It’s a fact of life — the more time goes by, the more stuff you accumulate. Much of this stuff outlives its usefulness quickly, so decluttering becomes a necessity. But what to do with the clothes, miscellaneous household items, toys, furniture, and other things that you no longer need, use, or want? When you donate them to an IRS-approved charity, you can take a tax deduction for the fair market value of these items and easily calculate it using online taxes software.
That deduction can add up, especially if you’re donating big-ticket items like large appliances, furniture, or a car or boat. But what is the fair market value of your old stuff and how can you determine it? What kinds of noncash items qualify for donation, and what documentation will you need to take the deduction?
Most charities make it easy to determine the fair market value of noncash goods; you just need a receipt for the donation, some photos of the donated items for your records, and appropriate forms to file with your tax return.
Donate Your Stuff
You can take a charitable tax deduction for almost any kind of noncash item. Big-ticket items like cars, furniture, large appliances, boats, and designer clothing will obviously net you the biggest deductions. But you can also take deductions for miscellaneous household items, toys, used clothing, books, DVDs, CDs, games, small appliances, and other less valuable items as long as they’re in good condition.
While you can only take a charitable deduction for donated items that are considered in good condition and working order, the IRS itself doesn’t determine what that means; you’ll have to refer to the guidelines of the charity to which you’re donating. The only exception is if you have a single item of clothing, or a single household item, that has been appraised at a value of at least $500. You may take a deduction of such an item even if it is in poor condition.
Keep Your Documentation
When you donate noncash items to a charity, it’s a good idea to take photos of the items first, just in case you need to prove to the IRS that the stuff was in good condition. You should also receive a receipt for the donated items from the charity in question. This will stand as proof of your contribution. You’ll need to file IRS Form 8283 with your tax return. You should be able to find a free tax calculator online that can help you accurately fill out the form.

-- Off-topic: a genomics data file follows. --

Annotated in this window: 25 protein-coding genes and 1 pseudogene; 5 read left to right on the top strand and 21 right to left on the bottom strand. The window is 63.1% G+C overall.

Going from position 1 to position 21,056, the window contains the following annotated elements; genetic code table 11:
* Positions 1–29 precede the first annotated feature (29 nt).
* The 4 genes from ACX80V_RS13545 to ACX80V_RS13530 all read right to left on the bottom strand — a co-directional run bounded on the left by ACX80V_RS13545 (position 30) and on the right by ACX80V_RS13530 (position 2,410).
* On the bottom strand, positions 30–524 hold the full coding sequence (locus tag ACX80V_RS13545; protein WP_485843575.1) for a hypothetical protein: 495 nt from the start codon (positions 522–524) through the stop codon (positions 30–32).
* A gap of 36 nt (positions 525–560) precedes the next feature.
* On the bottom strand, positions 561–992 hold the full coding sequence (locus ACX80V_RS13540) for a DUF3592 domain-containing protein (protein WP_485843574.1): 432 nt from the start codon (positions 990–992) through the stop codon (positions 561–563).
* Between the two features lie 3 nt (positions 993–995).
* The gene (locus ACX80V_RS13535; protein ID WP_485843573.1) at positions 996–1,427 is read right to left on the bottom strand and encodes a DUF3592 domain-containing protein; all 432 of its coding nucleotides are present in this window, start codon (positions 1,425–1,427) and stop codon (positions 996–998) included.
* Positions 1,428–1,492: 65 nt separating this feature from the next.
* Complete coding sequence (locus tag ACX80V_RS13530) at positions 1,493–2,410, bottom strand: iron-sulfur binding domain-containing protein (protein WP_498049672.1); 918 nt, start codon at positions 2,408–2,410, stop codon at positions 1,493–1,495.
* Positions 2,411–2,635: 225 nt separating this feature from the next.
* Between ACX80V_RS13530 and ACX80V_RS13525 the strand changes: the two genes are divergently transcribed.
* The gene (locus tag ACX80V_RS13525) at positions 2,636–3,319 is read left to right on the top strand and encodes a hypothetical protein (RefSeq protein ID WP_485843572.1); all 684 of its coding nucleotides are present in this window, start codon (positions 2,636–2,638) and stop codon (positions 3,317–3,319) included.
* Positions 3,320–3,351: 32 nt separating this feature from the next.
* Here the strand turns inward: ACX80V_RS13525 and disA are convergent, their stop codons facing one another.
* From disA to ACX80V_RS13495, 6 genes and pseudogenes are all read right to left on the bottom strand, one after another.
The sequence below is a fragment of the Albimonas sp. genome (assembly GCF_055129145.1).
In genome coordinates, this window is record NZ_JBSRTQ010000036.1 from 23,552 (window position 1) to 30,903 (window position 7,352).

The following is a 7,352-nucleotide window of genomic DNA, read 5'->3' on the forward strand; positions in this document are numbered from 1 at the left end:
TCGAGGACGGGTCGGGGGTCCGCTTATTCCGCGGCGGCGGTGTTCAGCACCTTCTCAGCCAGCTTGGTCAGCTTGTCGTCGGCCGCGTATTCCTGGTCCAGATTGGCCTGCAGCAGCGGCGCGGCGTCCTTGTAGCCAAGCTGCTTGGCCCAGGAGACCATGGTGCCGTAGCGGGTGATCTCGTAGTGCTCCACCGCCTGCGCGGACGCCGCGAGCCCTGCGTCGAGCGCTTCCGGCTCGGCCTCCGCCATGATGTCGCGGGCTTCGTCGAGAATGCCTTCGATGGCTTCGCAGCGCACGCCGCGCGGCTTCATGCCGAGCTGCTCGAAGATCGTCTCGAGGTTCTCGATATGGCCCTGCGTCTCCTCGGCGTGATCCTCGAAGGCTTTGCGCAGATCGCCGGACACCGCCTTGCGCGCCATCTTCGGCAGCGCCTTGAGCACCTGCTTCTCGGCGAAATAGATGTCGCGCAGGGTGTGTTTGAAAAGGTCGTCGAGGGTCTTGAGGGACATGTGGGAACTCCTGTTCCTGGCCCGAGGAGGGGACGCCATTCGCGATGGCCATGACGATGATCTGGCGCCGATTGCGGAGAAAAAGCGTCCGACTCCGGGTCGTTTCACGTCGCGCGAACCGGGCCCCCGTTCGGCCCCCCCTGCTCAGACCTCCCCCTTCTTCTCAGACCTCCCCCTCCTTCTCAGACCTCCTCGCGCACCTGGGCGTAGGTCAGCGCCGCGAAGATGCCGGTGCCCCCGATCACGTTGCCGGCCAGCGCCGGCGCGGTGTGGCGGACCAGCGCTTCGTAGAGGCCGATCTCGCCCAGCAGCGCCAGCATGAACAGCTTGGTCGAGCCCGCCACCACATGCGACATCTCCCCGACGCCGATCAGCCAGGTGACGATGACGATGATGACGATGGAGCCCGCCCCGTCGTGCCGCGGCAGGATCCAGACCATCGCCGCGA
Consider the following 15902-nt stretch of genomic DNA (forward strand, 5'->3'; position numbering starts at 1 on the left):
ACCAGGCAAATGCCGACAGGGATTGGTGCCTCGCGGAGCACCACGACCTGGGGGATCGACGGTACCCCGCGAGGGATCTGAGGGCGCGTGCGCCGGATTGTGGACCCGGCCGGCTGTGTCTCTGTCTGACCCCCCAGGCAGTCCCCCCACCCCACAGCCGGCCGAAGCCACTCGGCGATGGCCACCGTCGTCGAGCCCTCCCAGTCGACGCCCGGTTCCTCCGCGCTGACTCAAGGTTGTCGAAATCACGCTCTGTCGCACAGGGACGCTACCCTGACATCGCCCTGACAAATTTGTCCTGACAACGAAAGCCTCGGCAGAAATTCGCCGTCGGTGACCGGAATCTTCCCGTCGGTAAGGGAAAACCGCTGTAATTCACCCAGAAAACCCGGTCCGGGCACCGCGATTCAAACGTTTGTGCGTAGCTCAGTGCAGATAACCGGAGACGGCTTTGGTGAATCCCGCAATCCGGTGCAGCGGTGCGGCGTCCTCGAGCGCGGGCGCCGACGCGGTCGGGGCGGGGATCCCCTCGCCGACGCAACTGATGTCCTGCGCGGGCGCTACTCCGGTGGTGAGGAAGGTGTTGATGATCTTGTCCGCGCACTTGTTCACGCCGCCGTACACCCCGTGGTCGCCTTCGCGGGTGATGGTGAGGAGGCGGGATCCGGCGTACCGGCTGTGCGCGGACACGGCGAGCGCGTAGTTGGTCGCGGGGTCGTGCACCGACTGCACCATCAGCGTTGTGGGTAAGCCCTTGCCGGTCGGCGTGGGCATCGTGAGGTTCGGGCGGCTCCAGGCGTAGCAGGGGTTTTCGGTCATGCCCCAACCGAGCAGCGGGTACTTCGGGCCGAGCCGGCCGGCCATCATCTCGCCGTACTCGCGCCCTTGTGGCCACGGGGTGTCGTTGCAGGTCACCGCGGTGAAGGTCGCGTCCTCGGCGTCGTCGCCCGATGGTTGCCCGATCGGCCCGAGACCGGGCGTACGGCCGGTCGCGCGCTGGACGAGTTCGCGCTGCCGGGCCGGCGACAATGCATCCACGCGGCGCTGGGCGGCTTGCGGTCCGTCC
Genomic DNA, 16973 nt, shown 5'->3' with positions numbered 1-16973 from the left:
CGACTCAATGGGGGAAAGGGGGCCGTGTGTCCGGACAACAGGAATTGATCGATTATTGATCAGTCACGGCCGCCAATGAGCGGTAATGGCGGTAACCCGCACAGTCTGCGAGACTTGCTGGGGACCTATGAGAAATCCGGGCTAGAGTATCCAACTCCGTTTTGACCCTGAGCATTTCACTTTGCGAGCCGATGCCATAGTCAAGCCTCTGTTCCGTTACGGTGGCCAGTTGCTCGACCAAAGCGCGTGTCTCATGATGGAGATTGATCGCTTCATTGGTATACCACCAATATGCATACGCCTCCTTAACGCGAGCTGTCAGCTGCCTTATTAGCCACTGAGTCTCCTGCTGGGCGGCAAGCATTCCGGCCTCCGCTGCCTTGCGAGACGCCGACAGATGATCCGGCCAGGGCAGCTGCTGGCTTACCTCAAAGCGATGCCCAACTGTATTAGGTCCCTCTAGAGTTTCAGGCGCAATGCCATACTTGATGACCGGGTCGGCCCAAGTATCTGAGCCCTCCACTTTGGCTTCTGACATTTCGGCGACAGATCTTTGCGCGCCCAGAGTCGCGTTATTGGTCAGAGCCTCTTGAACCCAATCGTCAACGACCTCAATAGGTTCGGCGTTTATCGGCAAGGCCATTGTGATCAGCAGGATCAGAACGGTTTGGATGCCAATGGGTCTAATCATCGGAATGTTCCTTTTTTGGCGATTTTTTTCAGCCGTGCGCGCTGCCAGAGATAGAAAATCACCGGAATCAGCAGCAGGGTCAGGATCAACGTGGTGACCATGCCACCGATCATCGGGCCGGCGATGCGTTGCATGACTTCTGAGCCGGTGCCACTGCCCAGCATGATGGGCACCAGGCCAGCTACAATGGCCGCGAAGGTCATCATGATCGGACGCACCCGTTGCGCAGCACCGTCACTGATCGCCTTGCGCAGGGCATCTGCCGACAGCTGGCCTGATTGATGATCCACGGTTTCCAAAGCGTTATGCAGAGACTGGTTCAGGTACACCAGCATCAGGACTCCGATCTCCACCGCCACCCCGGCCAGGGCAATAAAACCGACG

Determine the Fair Market Value
According to the IRS, a noncash item’s fair market value is whatever a “willing buyer” would give for the item and a “willing seller” would take for the item, when both are engaging in the transaction freely and have “reasonable knowledge of the relevant facts.” If you’re donating items worth less than $5,000, you can determine their fair market value yourself without the help of an appraiser.
Most charities offer online guides to determining the fair market value of items like used clothing, small appliances, used books, toys, and other small-ticket items. For example, according to the Goodwill’s online donation value guide, a used floor lamp is worth $8 to $34, while a used sheet is worth $2 to $9, and a used woman’s blouse is worth $4 to $9. You can also consult IRS publication 561, Determining the Value of Donated Property.
If you want to donate an item worth more than $5,000, you will need a professional appraisal of that item. If you donate a boat or car, however, the charity in question will most likely sell the boat or car at auction for cash rather than keeping it for sale in a thrift shop. In that respect, donating a boat or car is similar to donating cash to a charity, since the organization in question will let you know how much they were able to get for the sale of your item.
Thanks to a 2005 rule change, you’ll only be able to deduct the final sale price of the car or boat, rather than its fair market value. That means if your boat or car has a fair market value of $5,500, but the charity to which you donated it sells it at auction for $5,000, you will only be able to deduct $5,000 from your taxes. The IRS implemented this rule in response to taxpayers overvaluing donated cars and boats.
Donating noncash items to charity can knock thousands off your tax bill, and help you declutter your home at the same time. Free up extra living space, organize your things, help the less fortunate, and protect the environment by keeping your unused items out of the landfill. You could find that deducting noncash donations from your taxes is so simple, you’ll want to do it every year!